I went further east and met Susanoo, Amaterasu and the many, many kami of Japan. Each shaped my love of fantasy in different ways.
It was The Lord of the Rings that got me writing fantasies of my own – Tolkien’s masterpiece showed me that these worlds could be real, and in intense detail, and that High Fantasy could be EPIC. George RR Martin’s A Song of Ice and Fire, taught me two things. It taught me, that no matter the good things you experience in life you need to prepare for the worst because Winter is Coming, and it taught me, at the ripe old age of 13, that not everything was black and white, and that ‘Good’ and ‘Evil’ was relative.
In the years that followed, I came across many other fantasy novels, and each painted the universe a different color for me from the drab and the ordinary. The world I lived in was a dull place, but when I read fantasy, I felt vibrant, energized. I felt that my dreams had a certain shape. Sometimes that shape was a dragon, sometimes a sword, sometimes a knight in armor, sometimes a castle. Out of my books, I felt ordinary. A little lost, too.
So… why fantasy?
Well… why does anyone follow their dreams? Why does anyone want to do anything? Why become a lawyer, or a doctor, or a teacher?
People try to do what they want to do because it brings them peace, and gives them a sense of place. They do it because they feel they can do some good in the world, or for the people they love, or sometimes just for themselves to feel okay with themselves. It’s about happiness, and about strength.
I feel a thrill at a well-written action scene, and even more of one if said scene involves a dragon, or a wizard, or a good old-fashioned duel between swordsmen. I feel a sense of wonder at a description of magic, or of the laws of the world, or of a description of alien skies with suns of a different color.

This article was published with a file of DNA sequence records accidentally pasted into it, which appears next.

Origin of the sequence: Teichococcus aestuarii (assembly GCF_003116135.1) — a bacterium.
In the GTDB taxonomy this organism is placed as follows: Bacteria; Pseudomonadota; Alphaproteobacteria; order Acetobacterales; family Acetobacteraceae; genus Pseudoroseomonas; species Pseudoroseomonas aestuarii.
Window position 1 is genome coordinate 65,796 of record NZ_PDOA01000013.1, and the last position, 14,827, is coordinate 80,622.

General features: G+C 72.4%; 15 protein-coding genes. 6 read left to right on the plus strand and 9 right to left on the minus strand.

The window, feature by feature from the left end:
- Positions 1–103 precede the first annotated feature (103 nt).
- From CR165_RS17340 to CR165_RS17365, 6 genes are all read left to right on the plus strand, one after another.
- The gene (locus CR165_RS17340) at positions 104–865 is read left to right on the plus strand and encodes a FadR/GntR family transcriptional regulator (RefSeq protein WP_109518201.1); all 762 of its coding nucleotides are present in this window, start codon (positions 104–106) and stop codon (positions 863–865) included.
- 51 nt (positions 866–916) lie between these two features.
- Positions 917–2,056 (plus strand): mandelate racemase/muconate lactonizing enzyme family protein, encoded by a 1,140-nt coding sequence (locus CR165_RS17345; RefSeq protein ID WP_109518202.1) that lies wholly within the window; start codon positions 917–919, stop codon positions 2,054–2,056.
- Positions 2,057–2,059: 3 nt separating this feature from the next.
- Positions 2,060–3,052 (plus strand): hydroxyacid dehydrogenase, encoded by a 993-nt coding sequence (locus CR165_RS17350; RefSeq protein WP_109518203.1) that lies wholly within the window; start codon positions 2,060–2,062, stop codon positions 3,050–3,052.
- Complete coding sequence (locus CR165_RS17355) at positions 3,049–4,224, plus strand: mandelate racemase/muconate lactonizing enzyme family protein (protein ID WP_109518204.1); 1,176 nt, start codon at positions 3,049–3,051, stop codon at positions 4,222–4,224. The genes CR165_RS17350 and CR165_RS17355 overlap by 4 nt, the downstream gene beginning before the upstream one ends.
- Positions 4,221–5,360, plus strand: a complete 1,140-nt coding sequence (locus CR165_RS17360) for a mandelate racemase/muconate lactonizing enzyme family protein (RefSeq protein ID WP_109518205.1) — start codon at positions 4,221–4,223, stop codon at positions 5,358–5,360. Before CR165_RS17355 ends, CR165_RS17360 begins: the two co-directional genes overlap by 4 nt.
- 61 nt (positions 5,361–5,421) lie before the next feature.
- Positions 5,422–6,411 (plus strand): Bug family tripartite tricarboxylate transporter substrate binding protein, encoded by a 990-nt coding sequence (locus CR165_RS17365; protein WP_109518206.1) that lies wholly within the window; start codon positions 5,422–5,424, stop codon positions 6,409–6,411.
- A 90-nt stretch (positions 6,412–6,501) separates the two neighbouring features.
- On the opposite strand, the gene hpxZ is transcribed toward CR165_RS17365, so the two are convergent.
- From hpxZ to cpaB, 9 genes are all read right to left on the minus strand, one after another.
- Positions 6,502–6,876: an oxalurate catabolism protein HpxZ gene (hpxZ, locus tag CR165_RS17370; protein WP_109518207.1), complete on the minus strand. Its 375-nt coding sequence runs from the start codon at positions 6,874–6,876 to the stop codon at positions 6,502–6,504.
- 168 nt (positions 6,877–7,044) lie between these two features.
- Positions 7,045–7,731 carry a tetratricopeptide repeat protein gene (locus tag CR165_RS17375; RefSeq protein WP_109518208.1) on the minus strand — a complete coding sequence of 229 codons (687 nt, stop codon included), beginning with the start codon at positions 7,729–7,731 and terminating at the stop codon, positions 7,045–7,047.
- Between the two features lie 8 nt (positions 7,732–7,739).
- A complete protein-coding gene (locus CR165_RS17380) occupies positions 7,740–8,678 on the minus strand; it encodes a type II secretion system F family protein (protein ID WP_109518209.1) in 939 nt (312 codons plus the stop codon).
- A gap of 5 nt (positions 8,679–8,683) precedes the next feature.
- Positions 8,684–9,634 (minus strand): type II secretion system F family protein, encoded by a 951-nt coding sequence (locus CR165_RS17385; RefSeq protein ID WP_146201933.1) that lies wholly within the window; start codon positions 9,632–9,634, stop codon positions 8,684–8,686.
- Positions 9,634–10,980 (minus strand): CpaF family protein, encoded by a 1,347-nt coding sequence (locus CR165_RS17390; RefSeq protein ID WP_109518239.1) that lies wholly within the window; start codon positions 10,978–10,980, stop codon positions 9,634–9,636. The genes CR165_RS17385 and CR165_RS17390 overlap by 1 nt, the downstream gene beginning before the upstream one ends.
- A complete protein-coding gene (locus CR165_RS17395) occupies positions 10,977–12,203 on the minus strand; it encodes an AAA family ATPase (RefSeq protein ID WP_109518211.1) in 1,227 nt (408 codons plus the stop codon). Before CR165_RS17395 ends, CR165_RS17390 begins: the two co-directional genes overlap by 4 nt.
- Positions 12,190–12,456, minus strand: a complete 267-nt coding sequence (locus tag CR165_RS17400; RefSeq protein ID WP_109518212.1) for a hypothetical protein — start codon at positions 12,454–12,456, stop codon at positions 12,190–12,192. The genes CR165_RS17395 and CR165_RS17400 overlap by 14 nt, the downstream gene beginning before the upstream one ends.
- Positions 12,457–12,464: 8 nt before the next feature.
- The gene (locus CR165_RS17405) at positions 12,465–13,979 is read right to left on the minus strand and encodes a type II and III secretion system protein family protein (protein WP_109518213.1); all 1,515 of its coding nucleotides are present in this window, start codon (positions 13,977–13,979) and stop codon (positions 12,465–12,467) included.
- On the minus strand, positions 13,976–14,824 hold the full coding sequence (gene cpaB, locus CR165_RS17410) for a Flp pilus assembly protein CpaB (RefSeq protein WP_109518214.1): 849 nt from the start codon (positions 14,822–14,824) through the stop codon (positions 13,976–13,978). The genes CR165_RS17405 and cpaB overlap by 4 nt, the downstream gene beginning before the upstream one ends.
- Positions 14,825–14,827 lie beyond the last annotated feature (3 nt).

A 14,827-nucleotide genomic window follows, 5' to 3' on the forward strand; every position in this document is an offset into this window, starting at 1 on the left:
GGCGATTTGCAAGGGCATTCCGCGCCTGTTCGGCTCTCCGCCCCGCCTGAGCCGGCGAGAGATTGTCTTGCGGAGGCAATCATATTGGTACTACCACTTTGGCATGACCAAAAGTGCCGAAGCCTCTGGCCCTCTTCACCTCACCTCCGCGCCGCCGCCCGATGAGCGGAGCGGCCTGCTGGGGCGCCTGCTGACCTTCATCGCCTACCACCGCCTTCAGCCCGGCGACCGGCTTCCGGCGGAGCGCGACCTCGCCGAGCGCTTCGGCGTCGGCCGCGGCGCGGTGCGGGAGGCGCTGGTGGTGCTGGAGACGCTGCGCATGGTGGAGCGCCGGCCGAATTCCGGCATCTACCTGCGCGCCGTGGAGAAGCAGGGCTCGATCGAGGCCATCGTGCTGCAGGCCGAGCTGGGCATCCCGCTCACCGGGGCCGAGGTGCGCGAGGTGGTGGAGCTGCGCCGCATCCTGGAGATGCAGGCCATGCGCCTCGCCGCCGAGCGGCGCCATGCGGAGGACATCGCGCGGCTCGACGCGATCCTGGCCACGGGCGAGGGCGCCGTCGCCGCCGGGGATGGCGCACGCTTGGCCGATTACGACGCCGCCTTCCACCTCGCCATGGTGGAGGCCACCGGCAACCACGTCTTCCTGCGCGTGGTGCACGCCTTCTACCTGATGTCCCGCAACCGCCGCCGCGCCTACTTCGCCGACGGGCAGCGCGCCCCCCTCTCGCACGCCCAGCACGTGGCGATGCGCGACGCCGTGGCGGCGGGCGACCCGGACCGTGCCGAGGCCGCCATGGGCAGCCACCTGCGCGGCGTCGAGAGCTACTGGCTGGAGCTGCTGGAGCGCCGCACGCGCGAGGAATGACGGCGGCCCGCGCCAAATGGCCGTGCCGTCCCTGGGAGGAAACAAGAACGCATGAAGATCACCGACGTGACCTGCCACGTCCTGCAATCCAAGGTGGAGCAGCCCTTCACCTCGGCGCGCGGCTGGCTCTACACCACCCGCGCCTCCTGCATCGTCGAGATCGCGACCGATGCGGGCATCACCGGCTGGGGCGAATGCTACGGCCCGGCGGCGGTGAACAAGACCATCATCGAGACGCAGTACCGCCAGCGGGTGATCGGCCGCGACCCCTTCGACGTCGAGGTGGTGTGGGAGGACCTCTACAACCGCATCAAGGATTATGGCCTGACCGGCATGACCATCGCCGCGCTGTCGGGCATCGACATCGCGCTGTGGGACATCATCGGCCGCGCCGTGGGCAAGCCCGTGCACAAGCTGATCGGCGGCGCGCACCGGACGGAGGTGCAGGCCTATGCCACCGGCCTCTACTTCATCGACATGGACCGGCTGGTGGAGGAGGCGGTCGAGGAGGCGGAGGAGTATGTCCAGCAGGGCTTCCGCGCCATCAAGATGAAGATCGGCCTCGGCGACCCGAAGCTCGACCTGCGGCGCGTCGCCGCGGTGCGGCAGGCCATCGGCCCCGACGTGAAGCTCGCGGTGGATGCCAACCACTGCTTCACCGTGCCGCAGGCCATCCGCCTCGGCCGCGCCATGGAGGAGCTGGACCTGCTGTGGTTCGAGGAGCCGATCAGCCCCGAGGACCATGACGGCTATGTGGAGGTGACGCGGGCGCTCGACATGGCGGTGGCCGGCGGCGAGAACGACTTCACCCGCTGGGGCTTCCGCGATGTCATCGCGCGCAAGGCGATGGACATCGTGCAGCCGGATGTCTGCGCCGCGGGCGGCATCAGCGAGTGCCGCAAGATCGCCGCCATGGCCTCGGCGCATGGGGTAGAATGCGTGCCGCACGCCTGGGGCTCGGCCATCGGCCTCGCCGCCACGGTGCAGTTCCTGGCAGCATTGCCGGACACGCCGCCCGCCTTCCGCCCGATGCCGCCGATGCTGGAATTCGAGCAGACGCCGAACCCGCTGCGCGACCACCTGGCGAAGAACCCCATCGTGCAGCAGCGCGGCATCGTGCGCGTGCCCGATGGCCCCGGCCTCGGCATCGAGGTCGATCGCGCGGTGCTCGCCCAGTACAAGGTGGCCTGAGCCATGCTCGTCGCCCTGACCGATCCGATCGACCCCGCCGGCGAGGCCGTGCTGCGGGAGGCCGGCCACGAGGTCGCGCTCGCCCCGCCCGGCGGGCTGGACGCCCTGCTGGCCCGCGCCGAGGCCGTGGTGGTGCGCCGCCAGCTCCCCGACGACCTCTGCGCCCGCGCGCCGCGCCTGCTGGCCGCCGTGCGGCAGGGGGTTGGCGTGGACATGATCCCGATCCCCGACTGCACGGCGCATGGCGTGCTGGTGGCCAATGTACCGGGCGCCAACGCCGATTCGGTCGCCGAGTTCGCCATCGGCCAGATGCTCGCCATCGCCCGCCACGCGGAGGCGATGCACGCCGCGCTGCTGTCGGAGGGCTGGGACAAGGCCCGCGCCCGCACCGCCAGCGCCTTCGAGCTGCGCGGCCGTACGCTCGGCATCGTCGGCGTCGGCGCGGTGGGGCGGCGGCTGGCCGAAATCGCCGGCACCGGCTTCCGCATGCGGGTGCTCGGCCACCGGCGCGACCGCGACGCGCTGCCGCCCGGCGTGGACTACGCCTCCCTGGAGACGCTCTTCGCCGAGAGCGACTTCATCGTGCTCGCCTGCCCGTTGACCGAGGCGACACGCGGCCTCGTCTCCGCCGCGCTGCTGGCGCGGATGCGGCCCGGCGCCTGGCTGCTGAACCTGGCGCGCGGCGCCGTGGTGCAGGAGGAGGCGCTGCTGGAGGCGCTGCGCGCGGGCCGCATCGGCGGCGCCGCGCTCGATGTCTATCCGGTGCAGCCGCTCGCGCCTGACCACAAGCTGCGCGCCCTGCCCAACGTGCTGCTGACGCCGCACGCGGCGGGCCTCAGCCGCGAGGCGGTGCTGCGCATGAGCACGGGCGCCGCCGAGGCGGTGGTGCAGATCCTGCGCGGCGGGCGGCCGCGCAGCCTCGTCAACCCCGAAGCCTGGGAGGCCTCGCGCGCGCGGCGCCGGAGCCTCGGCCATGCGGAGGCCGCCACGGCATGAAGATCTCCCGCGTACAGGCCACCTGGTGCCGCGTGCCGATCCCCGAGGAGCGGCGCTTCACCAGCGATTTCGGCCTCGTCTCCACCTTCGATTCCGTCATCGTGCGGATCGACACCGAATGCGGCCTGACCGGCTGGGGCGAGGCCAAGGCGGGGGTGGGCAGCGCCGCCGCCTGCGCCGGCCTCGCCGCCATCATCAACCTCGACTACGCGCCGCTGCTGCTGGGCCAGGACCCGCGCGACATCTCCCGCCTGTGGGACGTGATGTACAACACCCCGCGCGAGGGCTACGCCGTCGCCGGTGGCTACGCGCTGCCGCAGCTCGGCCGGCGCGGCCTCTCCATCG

Ultimately, I can’t give a definitive reason for the genre as a whole. A thousand fantasy fans will give a thousand different answers to the question.
So, why fantasy, for me? Why the stories, the writing, the magazine?
To keep it perfectly simple?
It makes me feel alive.
I’ll end this off with a quote from today’s most famous fantasy writer,
“The best fantasy is written in the language of dreams. It is alive as dreams are alive, more real than real … for a moment at least … that long magic moment before we wake.
Fantasy is silver and scarlet, indigo and azure, obsidian veined with gold and lapis lazuli. Reality is plywood and plastic, done up in mud brown and olive drab. Fantasy tastes of habaneros and honey, cinnamon and cloves, rare red meat and wines as sweet as summer. Reality is beans and tofu, and ashes at the end. Reality is the strip malls of Burbank, the smokestacks of Cleveland, a parking garage in Newark. Fantasy is the towers of Minas Tirith, the ancient stones of Gormenghast, the halls of Camelot. Fantasy flies on the wings of Icarus, reality on Southwest Airlines. Why do our dreams become so much smaller when they finally come true?
We read fantasy to find the colors again, I think. To taste strong spices and hear the songs the sirens sang. There is something old and true in fantasy that speaks to something deep within us, to the child who dreamt that one day he would hunt the forests of the night, and feast beneath the hollow hills, and find a love to last forever somewhere south of Oz and north of Shangri-La.
They can keep their heaven. When I die, I’d sooner go to middle Earth.”
-George RR Martin.